As the lead body on forestry Confor was actively pursuing a strategy across several fronts to deliver a significant change to forest and woodland planting. Lobbying was taking place of politicians, government officials, the public and landowners to challenge and overcome barriers and misperceptions about planting schemes and persuade interest groups about the benefits that would ensue. Progress has been achieved as reflected in the launch of the Confor and Woodland Trust planting target of 7,000 ha per year and the galvanising of political opinion through the Cofor sponsored all party group of MP’s at Westminster.  However, this is just a start and there is much more to do if the industry is to be sustained and demand for UK sourced commercial timber is to be met in the future. Martin Bishop emphasised that Confor was committed to achieving this task.

What drives changes to British Wood Preservation Standards? - Chris Coggins

Chris Coggins is chairman and principal technical consultant of the WPA. He is also chair of the BSI advisory committee B/155 for BS8417 the British Standard for industrial wood preservation and of the National Highways Sector Scheme 4 preservative treated wood advisory committee.

A combination of factors are driving changes to BS8417. These include Regulatory influences affecting availability of preservatives, active ingredients, wood types and sources etc; the emergence of new information such as concerns about the variability in the durability of the heartwood of plantation-grown species compared with natural forest material; new performance data and

international standards influences such as CEN and ISO. A new raft of CEN standards emerged in the 1980s and 90s that changed the whole basis of the British Standard system of specifying wood treatment. Currently, the CEN standard for natural durability (EN 350) is now in the final stages of revision and is covering natural durability, and durability of modified and treated wood.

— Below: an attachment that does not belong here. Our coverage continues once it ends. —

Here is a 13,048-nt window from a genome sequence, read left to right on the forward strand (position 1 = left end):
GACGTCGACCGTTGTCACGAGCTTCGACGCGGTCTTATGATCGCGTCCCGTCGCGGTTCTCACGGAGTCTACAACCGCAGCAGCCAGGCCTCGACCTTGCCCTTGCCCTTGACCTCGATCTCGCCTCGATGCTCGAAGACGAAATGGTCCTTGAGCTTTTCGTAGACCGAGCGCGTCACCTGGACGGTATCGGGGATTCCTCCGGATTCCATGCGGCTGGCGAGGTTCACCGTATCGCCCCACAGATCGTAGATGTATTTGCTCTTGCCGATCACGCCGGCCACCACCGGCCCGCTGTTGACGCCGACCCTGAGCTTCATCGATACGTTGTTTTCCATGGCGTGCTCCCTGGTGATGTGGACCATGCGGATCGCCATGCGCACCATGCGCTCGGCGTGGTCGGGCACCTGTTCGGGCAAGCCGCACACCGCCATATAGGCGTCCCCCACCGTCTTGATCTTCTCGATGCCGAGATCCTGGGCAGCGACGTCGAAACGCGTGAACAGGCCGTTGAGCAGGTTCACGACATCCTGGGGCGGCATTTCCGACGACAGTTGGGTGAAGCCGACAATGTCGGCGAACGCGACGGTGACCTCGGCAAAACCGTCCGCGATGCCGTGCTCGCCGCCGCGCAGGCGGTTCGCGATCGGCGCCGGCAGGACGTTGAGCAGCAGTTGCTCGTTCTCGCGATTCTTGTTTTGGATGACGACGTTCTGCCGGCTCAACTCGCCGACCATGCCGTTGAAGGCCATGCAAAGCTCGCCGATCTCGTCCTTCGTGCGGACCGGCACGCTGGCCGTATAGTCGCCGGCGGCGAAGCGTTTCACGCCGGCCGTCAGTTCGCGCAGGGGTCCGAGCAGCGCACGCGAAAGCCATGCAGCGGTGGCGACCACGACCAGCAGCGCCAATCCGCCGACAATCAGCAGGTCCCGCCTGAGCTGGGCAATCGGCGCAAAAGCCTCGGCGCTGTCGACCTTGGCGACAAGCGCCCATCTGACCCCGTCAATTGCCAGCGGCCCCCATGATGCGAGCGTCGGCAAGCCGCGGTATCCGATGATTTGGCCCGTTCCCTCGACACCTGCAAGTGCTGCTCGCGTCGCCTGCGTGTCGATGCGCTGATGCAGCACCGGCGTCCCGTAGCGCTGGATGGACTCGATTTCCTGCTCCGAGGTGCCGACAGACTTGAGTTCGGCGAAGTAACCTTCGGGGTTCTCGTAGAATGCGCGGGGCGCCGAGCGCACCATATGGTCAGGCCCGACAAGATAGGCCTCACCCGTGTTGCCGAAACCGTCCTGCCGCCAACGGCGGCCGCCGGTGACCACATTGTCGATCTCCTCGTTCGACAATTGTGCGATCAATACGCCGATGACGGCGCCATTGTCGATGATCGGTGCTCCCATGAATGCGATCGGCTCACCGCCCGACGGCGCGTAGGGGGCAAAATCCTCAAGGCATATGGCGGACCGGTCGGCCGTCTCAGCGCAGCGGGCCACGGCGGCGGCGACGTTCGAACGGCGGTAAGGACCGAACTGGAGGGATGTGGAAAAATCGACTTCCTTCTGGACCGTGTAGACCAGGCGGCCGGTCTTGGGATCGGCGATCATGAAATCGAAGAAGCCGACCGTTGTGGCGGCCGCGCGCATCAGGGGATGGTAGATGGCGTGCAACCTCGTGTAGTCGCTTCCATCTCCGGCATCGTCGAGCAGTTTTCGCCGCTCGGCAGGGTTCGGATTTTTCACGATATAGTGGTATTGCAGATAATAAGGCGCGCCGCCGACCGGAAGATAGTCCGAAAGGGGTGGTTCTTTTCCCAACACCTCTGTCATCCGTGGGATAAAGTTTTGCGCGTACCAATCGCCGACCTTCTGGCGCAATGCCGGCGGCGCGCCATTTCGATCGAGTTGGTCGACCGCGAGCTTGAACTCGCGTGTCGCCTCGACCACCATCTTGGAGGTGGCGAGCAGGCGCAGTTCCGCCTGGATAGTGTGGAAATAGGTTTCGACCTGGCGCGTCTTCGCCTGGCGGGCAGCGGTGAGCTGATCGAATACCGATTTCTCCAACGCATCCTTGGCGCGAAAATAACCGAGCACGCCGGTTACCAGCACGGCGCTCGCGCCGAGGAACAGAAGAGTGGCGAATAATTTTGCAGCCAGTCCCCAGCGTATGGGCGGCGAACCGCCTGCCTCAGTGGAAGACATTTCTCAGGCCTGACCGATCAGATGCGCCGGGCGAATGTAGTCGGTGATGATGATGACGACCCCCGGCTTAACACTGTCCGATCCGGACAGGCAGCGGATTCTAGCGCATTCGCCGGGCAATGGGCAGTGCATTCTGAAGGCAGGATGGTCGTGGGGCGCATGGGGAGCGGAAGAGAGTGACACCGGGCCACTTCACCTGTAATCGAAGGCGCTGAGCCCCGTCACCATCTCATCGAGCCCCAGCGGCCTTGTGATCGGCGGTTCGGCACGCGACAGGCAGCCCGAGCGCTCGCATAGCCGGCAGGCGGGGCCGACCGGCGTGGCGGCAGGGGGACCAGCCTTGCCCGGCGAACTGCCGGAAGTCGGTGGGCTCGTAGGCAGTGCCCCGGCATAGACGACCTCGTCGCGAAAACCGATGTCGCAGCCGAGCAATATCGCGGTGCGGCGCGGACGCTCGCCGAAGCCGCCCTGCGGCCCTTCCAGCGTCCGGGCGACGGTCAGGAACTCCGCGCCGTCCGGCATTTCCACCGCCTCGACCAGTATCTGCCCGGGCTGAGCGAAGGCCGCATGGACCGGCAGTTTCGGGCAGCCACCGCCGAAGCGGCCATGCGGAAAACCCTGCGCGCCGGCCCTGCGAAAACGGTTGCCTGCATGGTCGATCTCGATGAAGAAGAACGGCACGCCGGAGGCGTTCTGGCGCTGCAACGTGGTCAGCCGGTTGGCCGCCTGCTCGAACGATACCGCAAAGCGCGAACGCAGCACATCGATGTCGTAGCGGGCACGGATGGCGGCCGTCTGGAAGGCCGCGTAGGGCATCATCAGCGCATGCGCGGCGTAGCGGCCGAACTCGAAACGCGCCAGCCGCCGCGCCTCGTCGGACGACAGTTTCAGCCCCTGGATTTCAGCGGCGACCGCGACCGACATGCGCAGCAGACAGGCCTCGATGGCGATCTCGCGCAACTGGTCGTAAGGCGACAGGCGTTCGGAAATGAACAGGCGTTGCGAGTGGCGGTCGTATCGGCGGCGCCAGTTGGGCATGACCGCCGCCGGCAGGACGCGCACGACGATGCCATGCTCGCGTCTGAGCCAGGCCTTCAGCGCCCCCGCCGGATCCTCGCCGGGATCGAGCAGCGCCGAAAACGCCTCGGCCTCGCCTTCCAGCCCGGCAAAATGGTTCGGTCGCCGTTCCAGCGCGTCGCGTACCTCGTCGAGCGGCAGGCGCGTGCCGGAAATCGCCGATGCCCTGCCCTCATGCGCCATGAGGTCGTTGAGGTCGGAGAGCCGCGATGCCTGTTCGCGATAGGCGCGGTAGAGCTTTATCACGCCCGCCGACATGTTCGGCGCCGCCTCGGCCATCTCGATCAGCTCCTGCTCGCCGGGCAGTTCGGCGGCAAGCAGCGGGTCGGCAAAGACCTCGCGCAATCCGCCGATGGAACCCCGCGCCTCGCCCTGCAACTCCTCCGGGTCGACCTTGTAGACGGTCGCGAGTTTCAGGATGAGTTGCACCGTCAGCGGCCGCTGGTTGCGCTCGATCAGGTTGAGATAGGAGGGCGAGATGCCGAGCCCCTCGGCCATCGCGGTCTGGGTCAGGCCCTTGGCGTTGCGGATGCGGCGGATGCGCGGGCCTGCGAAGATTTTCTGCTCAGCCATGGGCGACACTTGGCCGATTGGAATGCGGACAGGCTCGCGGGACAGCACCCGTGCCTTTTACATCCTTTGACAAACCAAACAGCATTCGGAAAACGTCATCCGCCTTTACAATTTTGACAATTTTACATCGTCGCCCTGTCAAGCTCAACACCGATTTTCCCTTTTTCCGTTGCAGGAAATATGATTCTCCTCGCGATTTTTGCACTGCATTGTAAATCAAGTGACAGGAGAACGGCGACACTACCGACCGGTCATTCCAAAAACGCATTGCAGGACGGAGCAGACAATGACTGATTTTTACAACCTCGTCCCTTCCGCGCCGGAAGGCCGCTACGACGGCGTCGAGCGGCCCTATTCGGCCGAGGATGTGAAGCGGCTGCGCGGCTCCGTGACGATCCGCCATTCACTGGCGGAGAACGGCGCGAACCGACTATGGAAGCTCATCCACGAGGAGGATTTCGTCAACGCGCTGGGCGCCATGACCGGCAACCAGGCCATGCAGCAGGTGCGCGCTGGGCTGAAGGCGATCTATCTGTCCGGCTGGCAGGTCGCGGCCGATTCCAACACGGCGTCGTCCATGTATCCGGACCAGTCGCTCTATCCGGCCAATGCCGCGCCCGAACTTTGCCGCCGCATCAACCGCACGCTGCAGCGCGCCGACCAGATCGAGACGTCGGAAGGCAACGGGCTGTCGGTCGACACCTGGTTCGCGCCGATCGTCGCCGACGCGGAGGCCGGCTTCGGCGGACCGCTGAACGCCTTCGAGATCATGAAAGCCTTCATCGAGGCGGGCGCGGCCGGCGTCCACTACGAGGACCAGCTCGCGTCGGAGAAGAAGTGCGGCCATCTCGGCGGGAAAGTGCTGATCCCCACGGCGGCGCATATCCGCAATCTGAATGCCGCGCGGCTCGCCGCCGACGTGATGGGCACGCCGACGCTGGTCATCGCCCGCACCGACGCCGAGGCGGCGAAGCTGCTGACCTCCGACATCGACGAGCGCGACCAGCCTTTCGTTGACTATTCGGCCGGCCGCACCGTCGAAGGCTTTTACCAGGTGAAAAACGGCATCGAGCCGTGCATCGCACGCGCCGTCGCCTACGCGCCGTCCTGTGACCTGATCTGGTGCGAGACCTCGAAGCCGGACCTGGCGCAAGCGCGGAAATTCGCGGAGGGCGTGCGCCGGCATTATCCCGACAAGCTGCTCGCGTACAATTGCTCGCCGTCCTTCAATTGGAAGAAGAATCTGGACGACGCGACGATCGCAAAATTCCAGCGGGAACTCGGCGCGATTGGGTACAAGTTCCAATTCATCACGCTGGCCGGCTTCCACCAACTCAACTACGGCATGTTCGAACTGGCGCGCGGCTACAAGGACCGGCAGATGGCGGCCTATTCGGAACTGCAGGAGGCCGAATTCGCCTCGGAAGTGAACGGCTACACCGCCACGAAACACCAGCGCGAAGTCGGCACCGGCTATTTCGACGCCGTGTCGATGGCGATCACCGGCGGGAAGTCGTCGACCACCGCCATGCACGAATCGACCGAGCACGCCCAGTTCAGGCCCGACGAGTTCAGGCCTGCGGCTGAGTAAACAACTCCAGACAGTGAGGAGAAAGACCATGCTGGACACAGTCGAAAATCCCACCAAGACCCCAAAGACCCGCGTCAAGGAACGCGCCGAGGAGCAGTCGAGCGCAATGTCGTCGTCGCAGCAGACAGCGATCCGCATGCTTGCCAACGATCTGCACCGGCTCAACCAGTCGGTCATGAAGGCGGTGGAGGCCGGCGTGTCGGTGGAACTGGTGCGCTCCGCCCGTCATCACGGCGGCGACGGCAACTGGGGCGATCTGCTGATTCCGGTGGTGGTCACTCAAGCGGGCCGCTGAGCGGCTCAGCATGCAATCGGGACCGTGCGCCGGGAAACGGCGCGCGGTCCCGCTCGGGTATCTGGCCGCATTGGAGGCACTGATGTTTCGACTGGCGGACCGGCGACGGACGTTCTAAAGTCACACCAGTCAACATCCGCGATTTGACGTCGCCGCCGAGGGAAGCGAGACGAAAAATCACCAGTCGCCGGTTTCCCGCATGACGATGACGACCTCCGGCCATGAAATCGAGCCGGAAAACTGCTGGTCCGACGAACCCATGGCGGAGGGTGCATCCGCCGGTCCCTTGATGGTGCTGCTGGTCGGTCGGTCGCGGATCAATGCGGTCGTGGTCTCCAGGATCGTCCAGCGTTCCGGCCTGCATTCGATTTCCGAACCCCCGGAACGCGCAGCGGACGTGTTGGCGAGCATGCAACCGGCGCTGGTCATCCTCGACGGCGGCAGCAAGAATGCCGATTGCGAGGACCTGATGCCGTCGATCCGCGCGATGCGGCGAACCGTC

Another key factor in shaping standards is market and end user experience. Market concerns emerging in 2008 about premature failure of 15 year life treated wood in ground contact (Use Class 4) drove a review of preservative performance and treatment standards in BS 8417.  A WPA assessment of premature failures at that time highlighted both CCA and copper organic treated materials were involved and that analysis showed penetration and retention that did not conform to BS 8417. Chris Coggins said that the newer copper organic preservatives have good evidence on efficacy, increasingly reinforced by field test data and it was a misperception that failure was a consequence of using a less effective preservative.

In response to the extent of heartwood exposed in sawn components that are required to meet the BS 8417 30 year specification the standard was upgraded to require increased penetration of the heartwood. As regards the specification for the 15 year desired service life materials in UC4, BSI has agreed to await data from the WPA initiated a BRE managed and assessed field trial of UK softwoods that commenced last year at sites in Scotland and England. The first inspection is now underway to check of untreated posts and small stakes will determine if treated material is to be inspected.